SDT. CR. EWCINHS LAand in afi7-3 Onthe October 30, theout fifth nal win. game, series was 2019,and the for Nationals won against the tied, both teams, it was all orHousnothton Astros in a 6-2 beat brawl. Washington ing. The Nationals out LA in a 7-3had win. made their fi30, rst World Series win in the On October 2019, the Nationals won Nationals against thehistory. Houston Astros in a 6-2 brawl. “The Nationals entiretheir run in theWorld playoffs Washington had made first was binge-worthy and impressive,” Series win in the Nationals history. senior Bryand Garcia said. “Therun team really cames “The Nationals entire in the playoff together and pulled through. The best part was binge-worthy and impressive,” senior was howGarcia the community was behind them Bryand said. “The team really came the entireand time.” together pulled through. The best part “We have the underdogs for over was how thebeen community was behind them a the decade,” entiresenior time.” Cole Novoa said, “but we were able to win Series this “We have beenthe theWorld underdogs for year.” over a decade,” senior Cole Novoa said, “but we were able to win the “I think [thethis Nationals] World Series year.” gave everyone a common thing to unite over,” freshman Luke Proehl said. “I think [the Nationals] gave ev“Whether you support diff eryone a common thing toerunite ent issues from diff erent sides, over,” freshman Luke Proehl said. everyone just came to “Whether youtogether support dif-

support the Nationals as Nationals fans ferent issues from different sides, everyone in D.C. andtogether around the country.the Everyone just came to support Nationwasaswatching baseball over als Nationals fans in and D.C.we andunited around baseball.” the country. Everyone was watching baseAfter fans ball andthe we respective united overchampionships, baseball.” new andthe oldrespective celebratedchampionships, the success of fans After Washington teams forsuccess the firstoftime new and old sports celebrated the in many years. Washington sports teams for the first time in “The manyfuture years.of D.C. sports teams seems bright,” Garciaof said. manyseems of our “The future D.C.“Since sportssoteams sports teams good, ourso representation bright,” Garciaare said. “Since many of our is better than are it has been in representation a long time.” sports teams good, our “I thinkthan the Caps the is better it has winning been in brought a long time.” town and the fan base “I think Caps closer,” winningKnowles broughtsaid. the “Sinceand we fan hadbase nevercloser,” won, itKnowles gave oursaid. city town hope and positivity.” “Since we brought had never won, it gave our city “I think energy with the fans will hope and the brought positivity.” stay the same,” juniorwith Connor Kolarov “I think the energy the fans will said. the “People have always beenKolarov passionate stay same,” junior Connor about“People D.C. sports I don’t think that will said. haveand always been passionate change.” about D.C. sports and I don’t think that will change.”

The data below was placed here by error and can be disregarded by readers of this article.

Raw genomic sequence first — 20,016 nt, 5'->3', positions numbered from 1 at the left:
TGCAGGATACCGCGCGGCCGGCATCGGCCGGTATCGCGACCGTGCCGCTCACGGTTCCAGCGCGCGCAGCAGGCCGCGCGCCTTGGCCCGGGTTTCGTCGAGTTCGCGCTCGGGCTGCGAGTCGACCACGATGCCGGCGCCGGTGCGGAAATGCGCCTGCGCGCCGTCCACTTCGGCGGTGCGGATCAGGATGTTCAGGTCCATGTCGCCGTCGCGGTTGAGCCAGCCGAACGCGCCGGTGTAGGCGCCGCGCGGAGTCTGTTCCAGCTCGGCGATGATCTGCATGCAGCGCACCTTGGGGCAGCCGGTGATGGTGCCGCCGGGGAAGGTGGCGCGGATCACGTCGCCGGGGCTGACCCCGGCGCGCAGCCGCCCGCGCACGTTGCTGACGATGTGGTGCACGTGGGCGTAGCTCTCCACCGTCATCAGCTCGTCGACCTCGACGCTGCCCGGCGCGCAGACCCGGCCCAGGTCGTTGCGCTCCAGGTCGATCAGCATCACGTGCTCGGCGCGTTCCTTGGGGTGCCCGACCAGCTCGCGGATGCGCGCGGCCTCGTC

Paredes Goes Pro 26


[Story by Lauriane Razafinjatovo] [Photo by Xavier Dussaq]


riginally playing for multiple D.C. United Academy teams and now part of the D.C. United Professional team, junior Kevin Paredes has reached a remarkable level in his soccer career, unique to any other players his age. The 16 year old’s soccer journey began at the early age of three when his parents put him to play for Peewee Loudoun Recreational Soccer. At 6, he was playing for travel teams, starting with Chantilly Knights and later, Bethesda Soccer Club in Maryland. With intentions of reducing travel time to practices, Paredes tried out for Loudoun Soccer. During the tryouts, he was scouted by the D.C. United director, David Sanford, and professional team assistant coach, Nolan Sheldon, to play for D.C. United Academy. “When we first saw Kevin play, he fit the profile of a player we like to have inside our academy,” Sanford said. “Kevin was intelligent and had the ability to solve problems, which indicated he already had a high soccer IQ.” Currently, Paredes plays for D.C. United U19, Loudoun United Professional, and U.S.A. U16. It’s nice being in a professional atmosphere and playing with players that I’ve been watching since I was 5 years old,” Paredes said. “It’s a really cool experience and the practice intensity is crazy.” In the summer of 2019, Paredes traveled to Prague, Czech Republic to play for the U.S.A. U16 team, scoring the first goal against Venezuela. The same summer, he began training with the D.C. United Professional team. Paredes had the opportunity to play at the Nike International Friendlies in Lakewood Ranch, Florida against the Netherlands, U.S.A. and Turkey. There, he scored one goal against the Netherlands and assisted once against Turkey. “Kevin has impacted his teams statistically in many categories over the years, and he is often the leader with goals scored and assists,” Sanford said. “He is a team player. Kevin works hard in and out of possession to support his teammates. He is a well-rounded soccer player, which allows him to take